What’s Important for Mobile SEO in 2015 (Insights Straight from Google)

Given that Google is adding mobile-friendliness as a ranking signal, this morning’s SMX West session on mobile search is packed. Everyone is eager to hear insights directly from Google when Webmaster Trends Analyst Gary Illyes takes the stage to talk about the update and answer questions from the audience. In addition to Illyes, the audience will also hear from Mitul Gandhi, chief strategist at SEO Clarity, and Bryson Meunier, Director of SEO for Vivid Seats.

The two things SEOs absolutely need to take away from this session are:

1) Google’s Gary Illyes revealed that there is a Google team dedicated to indexing mobile sites separately – and the separate indexing of mobile sites is something Google might experiment with in the future.

2) April 21, 2015, by all accounts, is a “very important day.” That is an exact quote from Gary Illyes.

Read on for the full scoop.

From left: Mitul Gandhi, Barry Schwartz, Gary Illyes, Bryson Meunier.

Gary Illyes Defines “Mobile-Friendly”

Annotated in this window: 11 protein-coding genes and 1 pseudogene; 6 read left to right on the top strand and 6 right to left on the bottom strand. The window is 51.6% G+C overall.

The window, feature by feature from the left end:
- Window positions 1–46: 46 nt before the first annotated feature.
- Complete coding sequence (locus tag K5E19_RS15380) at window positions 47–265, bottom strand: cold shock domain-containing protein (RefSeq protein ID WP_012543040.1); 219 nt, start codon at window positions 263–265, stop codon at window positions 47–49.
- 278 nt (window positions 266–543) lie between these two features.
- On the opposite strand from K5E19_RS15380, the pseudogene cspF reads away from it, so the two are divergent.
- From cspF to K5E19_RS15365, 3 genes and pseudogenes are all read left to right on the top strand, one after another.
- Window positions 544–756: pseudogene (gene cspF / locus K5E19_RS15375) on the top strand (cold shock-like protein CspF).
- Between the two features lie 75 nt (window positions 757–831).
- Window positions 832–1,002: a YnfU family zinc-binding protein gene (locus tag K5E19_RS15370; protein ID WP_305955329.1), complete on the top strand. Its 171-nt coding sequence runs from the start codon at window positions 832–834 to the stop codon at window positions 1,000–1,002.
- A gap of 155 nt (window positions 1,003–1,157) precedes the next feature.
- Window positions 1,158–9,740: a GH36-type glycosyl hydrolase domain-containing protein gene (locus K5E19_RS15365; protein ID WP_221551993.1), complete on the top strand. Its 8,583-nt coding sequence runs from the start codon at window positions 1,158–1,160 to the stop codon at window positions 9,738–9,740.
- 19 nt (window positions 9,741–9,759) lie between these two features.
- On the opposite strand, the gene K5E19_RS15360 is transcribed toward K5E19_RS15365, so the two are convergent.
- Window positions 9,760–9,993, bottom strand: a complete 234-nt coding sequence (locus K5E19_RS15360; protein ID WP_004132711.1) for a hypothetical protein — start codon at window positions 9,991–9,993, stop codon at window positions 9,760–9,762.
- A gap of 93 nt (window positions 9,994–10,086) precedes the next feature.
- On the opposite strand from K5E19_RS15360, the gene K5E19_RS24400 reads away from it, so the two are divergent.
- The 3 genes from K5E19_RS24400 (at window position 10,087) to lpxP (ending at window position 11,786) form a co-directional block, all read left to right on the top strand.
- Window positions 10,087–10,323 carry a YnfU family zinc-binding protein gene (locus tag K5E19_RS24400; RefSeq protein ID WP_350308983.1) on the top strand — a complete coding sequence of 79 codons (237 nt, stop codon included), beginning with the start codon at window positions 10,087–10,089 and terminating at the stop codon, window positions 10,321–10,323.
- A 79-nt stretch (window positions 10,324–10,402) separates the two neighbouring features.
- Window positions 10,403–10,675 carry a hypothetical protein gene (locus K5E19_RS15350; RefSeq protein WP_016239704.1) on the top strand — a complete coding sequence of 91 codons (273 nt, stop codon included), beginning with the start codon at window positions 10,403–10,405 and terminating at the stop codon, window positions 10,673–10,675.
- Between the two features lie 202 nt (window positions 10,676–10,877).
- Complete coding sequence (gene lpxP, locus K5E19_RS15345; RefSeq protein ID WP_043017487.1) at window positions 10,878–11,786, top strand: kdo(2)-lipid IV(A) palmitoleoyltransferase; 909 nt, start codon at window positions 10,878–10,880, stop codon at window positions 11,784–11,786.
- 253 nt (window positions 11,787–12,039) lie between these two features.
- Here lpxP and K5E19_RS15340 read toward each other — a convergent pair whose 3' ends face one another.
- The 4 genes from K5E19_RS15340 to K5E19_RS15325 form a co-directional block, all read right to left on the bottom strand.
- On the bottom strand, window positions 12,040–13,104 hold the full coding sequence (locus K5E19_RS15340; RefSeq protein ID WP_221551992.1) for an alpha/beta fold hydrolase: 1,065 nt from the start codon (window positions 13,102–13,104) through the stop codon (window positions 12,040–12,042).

According to Illyes, the Internet is transforming into something more beautiful. Eventually, it will be in our life 24/7. We are almost there, and yet we still have website issues yet to be solved, namely the general unfriendliness of some mobile sites.

There are ancient technologies that don’t work on mobile phones. There are still cases where you arrive on a website via mobile to find it say, essentially, “go away because I don’t support your device.”

Smartphone penetration is increasing and Google wants users to be happy.

67 percent of people use their mobile phone every single day. What are they doing on their phones? Browsing the Internet and visiting websites. Since Google wants users to be satisfied, Google introduced the term “mobile-friendly.” It’s so important to Google, they went on to create the “mobile-friendly” label. Illyes says that Google experimented with this label a lot, and that Google thinks it has has an effect on the Internet. Users are starting to learn that mobile-friendly is good for them. Hopefully, he says, people are also learning that visiting a non-mobile-friendly website can become quite a frustrating experience.

Google will continue its commitment to mobile-friendliness when it becomes a ranking signal on April 21. “It is a very important day,” Illyes said.

What does mobile friendly mean? It means the content is:

  1. Available
  2. Legible
  3. Usable